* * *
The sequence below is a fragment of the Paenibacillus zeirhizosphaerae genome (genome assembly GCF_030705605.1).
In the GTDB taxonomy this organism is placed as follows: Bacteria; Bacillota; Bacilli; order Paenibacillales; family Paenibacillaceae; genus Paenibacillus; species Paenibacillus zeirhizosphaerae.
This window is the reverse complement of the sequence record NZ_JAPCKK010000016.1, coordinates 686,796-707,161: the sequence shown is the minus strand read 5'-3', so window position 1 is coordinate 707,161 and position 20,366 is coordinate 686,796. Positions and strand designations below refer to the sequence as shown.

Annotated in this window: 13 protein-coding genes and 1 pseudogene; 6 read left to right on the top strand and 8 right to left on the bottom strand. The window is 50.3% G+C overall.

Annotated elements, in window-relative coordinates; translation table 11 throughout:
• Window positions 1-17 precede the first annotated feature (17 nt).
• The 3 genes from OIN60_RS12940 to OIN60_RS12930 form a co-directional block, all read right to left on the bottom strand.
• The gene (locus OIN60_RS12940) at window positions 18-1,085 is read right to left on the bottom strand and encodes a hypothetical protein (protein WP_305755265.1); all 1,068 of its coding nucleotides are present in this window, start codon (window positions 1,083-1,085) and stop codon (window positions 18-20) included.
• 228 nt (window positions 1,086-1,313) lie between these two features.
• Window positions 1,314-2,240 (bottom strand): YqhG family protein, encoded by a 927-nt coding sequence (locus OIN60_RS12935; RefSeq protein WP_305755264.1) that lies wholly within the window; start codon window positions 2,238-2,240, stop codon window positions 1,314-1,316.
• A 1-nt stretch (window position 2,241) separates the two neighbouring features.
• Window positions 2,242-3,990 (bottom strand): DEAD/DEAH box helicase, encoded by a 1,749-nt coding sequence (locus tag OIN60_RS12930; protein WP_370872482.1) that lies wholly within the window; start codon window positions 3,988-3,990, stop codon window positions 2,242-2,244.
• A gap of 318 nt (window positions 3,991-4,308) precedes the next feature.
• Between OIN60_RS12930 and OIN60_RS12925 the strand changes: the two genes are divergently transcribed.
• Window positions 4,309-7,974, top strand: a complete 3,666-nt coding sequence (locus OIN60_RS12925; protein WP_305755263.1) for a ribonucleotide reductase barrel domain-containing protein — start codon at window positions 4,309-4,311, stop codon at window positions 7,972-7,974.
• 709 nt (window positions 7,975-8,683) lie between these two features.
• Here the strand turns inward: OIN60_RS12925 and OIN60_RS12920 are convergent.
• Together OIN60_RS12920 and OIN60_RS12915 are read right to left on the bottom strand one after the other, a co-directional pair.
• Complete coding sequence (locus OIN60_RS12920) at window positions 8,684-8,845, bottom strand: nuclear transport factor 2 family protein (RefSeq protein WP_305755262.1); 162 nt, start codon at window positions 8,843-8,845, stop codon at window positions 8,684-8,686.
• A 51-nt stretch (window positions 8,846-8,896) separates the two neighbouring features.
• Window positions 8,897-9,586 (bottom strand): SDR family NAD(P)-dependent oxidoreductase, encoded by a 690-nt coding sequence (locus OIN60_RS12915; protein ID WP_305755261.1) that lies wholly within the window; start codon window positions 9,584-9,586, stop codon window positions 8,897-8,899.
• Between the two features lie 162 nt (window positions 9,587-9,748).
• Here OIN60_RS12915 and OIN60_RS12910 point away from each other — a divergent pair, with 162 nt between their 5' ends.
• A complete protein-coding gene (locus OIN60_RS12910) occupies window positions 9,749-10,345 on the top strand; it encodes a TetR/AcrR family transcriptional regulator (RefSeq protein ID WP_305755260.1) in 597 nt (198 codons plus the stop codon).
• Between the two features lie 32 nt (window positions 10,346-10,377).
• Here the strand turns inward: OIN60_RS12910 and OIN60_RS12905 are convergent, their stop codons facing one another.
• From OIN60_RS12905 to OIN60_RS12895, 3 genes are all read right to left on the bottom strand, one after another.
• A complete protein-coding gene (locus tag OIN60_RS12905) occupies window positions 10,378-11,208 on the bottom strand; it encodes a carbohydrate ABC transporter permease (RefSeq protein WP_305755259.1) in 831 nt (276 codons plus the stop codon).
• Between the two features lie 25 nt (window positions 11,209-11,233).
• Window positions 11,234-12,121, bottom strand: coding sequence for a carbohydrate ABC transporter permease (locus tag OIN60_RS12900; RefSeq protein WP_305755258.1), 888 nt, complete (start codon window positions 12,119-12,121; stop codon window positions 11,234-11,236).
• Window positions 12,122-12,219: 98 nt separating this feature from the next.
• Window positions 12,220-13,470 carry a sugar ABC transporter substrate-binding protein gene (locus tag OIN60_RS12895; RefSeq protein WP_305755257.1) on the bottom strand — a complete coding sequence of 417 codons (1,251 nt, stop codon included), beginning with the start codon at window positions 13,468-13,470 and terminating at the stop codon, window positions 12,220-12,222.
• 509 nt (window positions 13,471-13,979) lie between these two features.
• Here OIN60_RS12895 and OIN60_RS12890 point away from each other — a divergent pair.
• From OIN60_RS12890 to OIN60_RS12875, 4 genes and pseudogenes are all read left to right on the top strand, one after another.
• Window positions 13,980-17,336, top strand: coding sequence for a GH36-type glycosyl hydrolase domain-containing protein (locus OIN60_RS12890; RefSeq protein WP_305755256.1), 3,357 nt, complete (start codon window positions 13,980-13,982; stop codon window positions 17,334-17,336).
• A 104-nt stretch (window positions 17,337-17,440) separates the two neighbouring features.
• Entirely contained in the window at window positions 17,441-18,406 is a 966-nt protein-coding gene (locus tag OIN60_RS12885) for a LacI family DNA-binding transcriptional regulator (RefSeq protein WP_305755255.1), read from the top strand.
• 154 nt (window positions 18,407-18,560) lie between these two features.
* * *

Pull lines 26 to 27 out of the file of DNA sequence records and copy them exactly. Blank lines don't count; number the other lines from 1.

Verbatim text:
• Here the strand turns inward: OIN60_RS12910 and OIN60_RS12905 are convergent, their stop codons facing one another.
• From OIN60_RS12905 to OIN60_RS12895, 3 genes are all read right to left on the bottom strand, one after another.